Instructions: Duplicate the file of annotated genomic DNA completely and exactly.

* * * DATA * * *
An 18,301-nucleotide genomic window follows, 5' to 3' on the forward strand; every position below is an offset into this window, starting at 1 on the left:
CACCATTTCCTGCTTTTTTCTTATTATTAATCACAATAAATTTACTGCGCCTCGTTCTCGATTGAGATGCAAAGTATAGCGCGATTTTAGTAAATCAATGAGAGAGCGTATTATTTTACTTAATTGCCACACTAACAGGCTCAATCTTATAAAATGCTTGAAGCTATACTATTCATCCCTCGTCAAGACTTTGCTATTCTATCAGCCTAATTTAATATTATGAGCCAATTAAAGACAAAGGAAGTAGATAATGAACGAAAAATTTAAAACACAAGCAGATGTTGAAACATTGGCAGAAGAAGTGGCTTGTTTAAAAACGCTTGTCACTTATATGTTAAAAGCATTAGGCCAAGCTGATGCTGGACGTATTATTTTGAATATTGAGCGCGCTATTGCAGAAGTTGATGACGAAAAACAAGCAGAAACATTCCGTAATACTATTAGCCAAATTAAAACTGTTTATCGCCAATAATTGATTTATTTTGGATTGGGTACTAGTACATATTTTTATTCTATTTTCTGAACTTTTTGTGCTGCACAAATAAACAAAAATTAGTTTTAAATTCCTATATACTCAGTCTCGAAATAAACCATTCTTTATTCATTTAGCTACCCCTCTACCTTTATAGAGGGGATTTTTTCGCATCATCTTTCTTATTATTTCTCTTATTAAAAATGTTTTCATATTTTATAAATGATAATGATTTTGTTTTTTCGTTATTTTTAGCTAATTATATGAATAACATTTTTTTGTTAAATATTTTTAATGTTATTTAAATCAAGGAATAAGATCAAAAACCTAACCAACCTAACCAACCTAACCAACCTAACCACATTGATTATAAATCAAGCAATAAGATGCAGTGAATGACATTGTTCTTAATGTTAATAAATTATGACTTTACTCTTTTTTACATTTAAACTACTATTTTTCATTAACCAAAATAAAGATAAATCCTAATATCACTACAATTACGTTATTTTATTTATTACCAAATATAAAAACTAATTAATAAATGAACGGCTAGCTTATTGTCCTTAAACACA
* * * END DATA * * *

An 18,301-nucleotide genomic window follows, 5' to 3' on the forward strand; every position below is an offset into this window, starting at 1 on the left:
CACCATTTCCTGCTTTTTTCTTATTATTAATCACAATAAATTTACTGCGCCTCGTTCTCGATTGAGATGCAAAGTATAGCGCGATTTTAGTAAATCAATGAGAGAGCGTATTATTTTACTTAATTGCCACACTAACAGGCTCAATCTTATAAAATGCTTGAAGCTATACTATTCATCCCTCGTCAAGACTTTGCTATTCTATCAGCCTAATTTAATATTATGAGCCAATTAAAGACAAAGGAAGTAGATAATGAACGAAAAATTTAAAACACAAGCAGATGTTGAAACATTGGCAGAAGAAGTGGCTTGTTTAAAAACGCTTGTCACTTATATGTTAAAAGCATTAGGCCAAGCTGATGCTGGACGTATTATTTTGAATATTGAGCGCGCTATTGCAGAAGTTGATGACGAAAAACAAGCAGAAACATTCCGTAATACTATTAGCCAAATTAAAACTGTTTATCGCCAATAATTGATTTATTTTGGATTGGGTACTAGTACATATTTTTATTCTATTTTCTGAACTTTTTGTGCTGCACAAATAAACAAAAATTAGTTTTAAATTCCTATATACTCAGTCTCGAAATAAACCATTCTTTATTCATTTAGCTACCCCTCTACCTTTATAGAGGGGATTTTTTCGCATCATCTTTCTTATTATTTCTCTTATTAAAAATGTTTTCATATTTTATAAATGATAATGATTTTGTTTTTTCGTTATTTTTAGCTAATTATATGAATAACATTTTTTTGTTAAATATTTTTAATGTTATTTAAATCAAGGAATAAGATCAAAAACCTAACCAACCTAACCAACCTAACCAACCTAACCACATTGATTATAAATCAAGCAATAAGATGCAGTGAATGACATTGTTCTTAATGTTAATAAATTATGACTTTACTCTTTTTTACATTTAAACTACTATTTTTCATTAACCAAAATAAAGATAAATCCTAATATCACTACAATTACGTTATTTTATTTATTACCAAATATAAAAACTAATTAATAAATGAACGGCTAGCTTATTGTCCTTAAACACA